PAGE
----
Allergy - Principles
Allergies occur when your immune system goes haywire. Our body protects itself from invading germs and other organisms with a complex set of proteins, blood cells and other defenses, which work together to form the immune system.
Whenever we encounter something which our immune system perceives as foreign, it goes into its defensive action by producing antibodies and other proteins to help fight the invaders off. This "immunologic response" is fairly constant and no matter what triggers it, once it is turned on the consequences are very predictable.
When we get a common cold, our immune system recognizes the invading virus and steps up its efforts to kill the virus infecting us. The infection typically lasts from 3 to 10 days, and as our body clears the virus, the immune system cools down and the cold symptoms gradually disappear.
Sometimes, these same symptoms appear, but drag on and on for weeks or even months. We think we have a cold, but it just won't go away. This happens when our immune system gets tricked. It thinks it’s fighting a foreign invader; but instead of a virus, it’s reacting to something harmless – like pollen, dust or mold.
We use the term allergy to describe the situation in which something harmless to most people causes an unfavorable reaction in the affected person. In the case of hay fever or pollen allergy, those of us so affected are overly sensitive to certain pollens which turn on our immune system and cause us to suffer the sneezing, itching, coughing, sinus discomfort, and other symptoms which are all too familiar to those whose allergies are not being adequately treated. Since the various pollens can stay in the environment for weeks or months, our system stays turned on and the symptoms drag on and on.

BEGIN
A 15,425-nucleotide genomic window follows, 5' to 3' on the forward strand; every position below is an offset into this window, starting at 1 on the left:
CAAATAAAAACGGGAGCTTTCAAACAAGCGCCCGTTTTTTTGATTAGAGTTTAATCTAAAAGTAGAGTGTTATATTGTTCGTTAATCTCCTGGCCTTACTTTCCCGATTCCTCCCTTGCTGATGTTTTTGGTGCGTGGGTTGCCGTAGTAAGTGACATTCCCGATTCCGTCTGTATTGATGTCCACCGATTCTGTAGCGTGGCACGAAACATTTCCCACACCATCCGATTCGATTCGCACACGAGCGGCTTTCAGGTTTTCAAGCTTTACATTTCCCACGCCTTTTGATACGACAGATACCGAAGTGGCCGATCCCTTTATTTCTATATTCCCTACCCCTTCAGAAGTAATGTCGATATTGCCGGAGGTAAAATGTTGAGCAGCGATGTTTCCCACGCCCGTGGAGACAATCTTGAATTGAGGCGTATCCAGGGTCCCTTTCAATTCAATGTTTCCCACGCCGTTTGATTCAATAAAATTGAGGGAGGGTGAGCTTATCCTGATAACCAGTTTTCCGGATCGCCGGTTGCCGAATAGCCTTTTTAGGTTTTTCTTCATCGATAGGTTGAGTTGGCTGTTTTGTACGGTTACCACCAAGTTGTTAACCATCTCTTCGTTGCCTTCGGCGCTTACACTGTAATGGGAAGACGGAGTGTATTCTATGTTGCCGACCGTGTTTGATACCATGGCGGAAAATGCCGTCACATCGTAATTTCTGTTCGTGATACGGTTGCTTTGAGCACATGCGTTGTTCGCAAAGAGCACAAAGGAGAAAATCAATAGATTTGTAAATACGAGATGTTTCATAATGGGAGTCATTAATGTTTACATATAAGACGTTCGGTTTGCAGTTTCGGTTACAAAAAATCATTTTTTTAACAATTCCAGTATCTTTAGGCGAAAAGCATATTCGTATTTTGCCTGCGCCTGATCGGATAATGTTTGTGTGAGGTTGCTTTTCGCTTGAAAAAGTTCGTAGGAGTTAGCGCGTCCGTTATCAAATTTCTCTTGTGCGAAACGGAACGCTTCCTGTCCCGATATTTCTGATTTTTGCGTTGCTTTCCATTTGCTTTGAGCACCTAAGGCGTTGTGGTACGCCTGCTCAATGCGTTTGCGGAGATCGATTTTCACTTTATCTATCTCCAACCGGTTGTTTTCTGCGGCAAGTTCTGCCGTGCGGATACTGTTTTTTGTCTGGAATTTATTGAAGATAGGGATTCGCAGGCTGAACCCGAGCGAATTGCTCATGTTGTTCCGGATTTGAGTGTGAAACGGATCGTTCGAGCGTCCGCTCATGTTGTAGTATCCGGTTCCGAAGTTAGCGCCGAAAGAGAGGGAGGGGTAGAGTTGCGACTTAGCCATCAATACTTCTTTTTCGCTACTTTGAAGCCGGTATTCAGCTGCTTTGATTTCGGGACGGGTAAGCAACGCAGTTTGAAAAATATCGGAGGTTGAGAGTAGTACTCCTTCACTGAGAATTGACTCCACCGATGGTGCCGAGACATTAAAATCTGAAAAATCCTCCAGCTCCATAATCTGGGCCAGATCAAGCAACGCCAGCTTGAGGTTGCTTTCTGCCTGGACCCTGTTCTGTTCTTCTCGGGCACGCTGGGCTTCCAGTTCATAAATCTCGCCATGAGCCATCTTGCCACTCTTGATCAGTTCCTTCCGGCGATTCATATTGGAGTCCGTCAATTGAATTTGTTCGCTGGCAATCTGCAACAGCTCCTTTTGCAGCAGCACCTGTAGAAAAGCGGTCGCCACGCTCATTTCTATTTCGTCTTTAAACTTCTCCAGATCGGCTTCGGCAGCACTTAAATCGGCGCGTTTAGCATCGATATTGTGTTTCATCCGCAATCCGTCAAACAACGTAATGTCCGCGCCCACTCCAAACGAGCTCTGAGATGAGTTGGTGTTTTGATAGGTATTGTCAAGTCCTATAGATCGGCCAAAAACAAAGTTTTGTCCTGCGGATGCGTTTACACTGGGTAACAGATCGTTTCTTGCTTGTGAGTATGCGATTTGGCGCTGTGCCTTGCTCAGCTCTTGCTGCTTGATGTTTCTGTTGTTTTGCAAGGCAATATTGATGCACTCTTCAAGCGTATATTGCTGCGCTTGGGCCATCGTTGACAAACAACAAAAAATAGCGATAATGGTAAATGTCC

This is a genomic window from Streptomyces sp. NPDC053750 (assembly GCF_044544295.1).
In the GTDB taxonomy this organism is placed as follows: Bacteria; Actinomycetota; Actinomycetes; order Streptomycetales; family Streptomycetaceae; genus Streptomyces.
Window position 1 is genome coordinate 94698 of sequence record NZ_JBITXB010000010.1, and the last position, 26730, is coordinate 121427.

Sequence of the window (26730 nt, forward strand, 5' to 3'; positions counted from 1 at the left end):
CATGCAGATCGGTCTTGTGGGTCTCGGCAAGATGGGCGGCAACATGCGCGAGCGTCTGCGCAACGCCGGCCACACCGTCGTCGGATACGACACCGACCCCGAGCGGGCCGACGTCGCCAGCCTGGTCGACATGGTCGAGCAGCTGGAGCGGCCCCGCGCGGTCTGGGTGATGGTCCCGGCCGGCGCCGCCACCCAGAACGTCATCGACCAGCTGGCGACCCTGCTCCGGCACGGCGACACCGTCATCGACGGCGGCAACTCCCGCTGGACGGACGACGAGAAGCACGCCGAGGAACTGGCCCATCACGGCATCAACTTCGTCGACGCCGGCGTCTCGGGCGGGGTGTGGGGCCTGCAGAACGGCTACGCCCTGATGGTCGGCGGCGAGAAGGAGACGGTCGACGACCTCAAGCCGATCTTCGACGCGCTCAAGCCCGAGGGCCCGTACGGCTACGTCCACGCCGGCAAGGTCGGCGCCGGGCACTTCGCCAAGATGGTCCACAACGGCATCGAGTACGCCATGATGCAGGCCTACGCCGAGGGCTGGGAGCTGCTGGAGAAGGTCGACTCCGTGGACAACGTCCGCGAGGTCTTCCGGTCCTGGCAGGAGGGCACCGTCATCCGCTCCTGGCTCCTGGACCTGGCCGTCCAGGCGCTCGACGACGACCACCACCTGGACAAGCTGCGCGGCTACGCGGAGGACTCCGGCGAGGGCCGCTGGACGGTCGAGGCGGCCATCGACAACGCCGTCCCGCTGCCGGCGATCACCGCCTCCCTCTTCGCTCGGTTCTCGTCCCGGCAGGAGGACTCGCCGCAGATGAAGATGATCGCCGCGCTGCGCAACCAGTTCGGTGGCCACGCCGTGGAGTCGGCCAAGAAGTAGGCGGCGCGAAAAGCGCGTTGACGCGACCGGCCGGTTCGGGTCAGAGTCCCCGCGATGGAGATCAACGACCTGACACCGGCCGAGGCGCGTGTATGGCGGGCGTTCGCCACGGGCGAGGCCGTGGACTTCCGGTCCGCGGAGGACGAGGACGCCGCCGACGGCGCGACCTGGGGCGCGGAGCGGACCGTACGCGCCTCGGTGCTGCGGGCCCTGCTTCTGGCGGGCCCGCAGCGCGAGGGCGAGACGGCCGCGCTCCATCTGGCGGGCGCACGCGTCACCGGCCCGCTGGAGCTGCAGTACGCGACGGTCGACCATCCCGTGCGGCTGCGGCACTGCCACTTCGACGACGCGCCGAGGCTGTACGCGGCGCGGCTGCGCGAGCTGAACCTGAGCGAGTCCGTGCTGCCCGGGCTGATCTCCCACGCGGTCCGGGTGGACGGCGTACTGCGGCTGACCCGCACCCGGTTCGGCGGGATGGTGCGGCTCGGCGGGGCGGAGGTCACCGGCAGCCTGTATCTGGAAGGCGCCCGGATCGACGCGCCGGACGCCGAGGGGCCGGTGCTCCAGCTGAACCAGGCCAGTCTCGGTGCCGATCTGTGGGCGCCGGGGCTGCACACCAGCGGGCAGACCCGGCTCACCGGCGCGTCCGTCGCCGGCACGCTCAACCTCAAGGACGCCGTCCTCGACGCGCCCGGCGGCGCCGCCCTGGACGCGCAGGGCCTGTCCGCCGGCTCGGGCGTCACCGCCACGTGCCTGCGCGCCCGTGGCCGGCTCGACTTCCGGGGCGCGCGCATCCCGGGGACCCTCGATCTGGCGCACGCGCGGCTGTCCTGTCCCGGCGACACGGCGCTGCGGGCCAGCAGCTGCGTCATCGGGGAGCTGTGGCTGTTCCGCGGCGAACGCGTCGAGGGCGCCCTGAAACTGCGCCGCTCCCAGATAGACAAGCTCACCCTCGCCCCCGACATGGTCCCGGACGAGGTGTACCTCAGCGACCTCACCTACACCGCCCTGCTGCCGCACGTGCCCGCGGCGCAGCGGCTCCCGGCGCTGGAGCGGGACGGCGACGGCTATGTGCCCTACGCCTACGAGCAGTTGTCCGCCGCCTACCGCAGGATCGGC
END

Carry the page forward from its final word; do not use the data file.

Each individual's immune system is unique. Some of us have a very high tolerance and are not bothered by any airborne pollens. Other people are "allergic" to almost every type of pollen. Since different pollens are released at different times of the year, each individual's period of symptoms differs.
Now that we know the 2 most common ways that our immune system gets turned on to cause these symptoms, how can we tell when they are due to a cold or an allergy? Timing is the most important clue. Most colds do not last more than a week since the body can clear the virus by this time. However, pollens (and other environmental allergens) can last for weeks to months and thus the symptoms can persist indefinitely, as long as the individual is exposed to the aggravating agent. Whenever a respiratory illness consisting of the symptoms we have described above lasts longer than 10 days, you should seek medical attention.